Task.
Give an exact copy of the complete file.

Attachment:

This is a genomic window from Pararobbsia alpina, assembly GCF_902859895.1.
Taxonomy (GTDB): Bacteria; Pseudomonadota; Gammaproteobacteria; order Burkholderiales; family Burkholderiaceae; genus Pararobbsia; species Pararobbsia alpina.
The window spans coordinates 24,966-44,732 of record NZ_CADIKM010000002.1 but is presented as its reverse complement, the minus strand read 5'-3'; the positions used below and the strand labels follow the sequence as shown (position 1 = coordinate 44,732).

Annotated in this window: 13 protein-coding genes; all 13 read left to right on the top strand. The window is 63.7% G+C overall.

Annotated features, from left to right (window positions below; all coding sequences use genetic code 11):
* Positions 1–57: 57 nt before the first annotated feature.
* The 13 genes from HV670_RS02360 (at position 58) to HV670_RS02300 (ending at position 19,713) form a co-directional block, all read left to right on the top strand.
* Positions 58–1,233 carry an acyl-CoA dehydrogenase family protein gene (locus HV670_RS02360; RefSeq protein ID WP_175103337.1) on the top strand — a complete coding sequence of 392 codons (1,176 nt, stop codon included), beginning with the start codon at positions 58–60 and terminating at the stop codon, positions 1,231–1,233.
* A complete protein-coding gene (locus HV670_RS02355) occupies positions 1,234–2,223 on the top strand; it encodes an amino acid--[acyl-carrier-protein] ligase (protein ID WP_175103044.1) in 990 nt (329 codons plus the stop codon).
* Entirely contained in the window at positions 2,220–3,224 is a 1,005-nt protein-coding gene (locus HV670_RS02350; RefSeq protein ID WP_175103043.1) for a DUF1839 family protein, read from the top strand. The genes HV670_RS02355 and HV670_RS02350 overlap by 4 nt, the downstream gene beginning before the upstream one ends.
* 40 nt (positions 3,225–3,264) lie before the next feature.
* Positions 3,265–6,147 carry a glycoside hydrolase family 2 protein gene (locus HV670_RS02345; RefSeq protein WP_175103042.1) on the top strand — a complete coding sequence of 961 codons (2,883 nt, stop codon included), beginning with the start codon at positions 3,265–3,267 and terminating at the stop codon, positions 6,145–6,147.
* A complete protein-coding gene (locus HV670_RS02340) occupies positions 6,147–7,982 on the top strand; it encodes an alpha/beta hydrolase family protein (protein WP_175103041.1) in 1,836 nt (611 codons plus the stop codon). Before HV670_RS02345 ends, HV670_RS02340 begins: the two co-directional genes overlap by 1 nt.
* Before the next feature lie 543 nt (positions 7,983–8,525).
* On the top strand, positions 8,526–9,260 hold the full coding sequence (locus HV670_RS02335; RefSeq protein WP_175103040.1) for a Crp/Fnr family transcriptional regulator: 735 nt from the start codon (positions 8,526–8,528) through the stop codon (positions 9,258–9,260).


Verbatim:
This is a genomic window from Pararobbsia alpina, assembly GCF_902859895.1.
Taxonomy (GTDB): Bacteria; Pseudomonadota; Gammaproteobacteria; order Burkholderiales; family Burkholderiaceae; genus Pararobbsia; species Pararobbsia alpina.
The window spans coordinates 24,966-44,732 of record NZ_CADIKM010000002.1 but is presented as its reverse complement, the minus strand read 5'-3'; the positions used below and the strand labels follow the sequence as shown (position 1 = coordinate 44,732).

Annotated in this window: 13 protein-coding genes; all 13 read left to right on the top strand. The window is 63.7% G+C overall.

Annotated features, from left to right (window positions below; all coding sequences use genetic code 11):
* Positions 1–57: 57 nt before the first annotated feature.
* The 13 genes from HV670_RS02360 (at position 58) to HV670_RS02300 (ending at position 19,713) form a co-directional block, all read left to right on the top strand.
* Positions 58–1,233 carry an acyl-CoA dehydrogenase family protein gene (locus HV670_RS02360; RefSeq protein ID WP_175103337.1) on the top strand — a complete coding sequence of 392 codons (1,176 nt, stop codon included), beginning with the start codon at positions 58–60 and terminating at the stop codon, positions 1,231–1,233.
* A complete protein-coding gene (locus HV670_RS02355) occupies positions 1,234–2,223 on the top strand; it encodes an amino acid--[acyl-carrier-protein] ligase (protein ID WP_175103044.1) in 990 nt (329 codons plus the stop codon).
* Entirely contained in the window at positions 2,220–3,224 is a 1,005-nt protein-coding gene (locus HV670_RS02350; RefSeq protein ID WP_175103043.1) for a DUF1839 family protein, read from the top strand. The genes HV670_RS02355 and HV670_RS02350 overlap by 4 nt, the downstream gene beginning before the upstream one ends.
* 40 nt (positions 3,225–3,264) lie before the next feature.
* Positions 3,265–6,147 carry a glycoside hydrolase family 2 protein gene (locus HV670_RS02345; RefSeq protein WP_175103042.1) on the top strand — a complete coding sequence of 961 codons (2,883 nt, stop codon included), beginning with the start codon at positions 3,265–3,267 and terminating at the stop codon, positions 6,145–6,147.
* A complete protein-coding gene (locus HV670_RS02340) occupies positions 6,147–7,982 on the top strand; it encodes an alpha/beta hydrolase family protein (protein WP_175103041.1) in 1,836 nt (611 codons plus the stop codon). Before HV670_RS02345 ends, HV670_RS02340 begins: the two co-directional genes overlap by 1 nt.
* Before the next feature lie 543 nt (positions 7,983–8,525).
* On the top strand, positions 8,526–9,260 hold the full coding sequence (locus HV670_RS02335; RefSeq protein WP_175103040.1) for a Crp/Fnr family transcriptional regulator: 735 nt from the start codon (positions 8,526–8,528) through the stop codon (positions 9,258–9,260).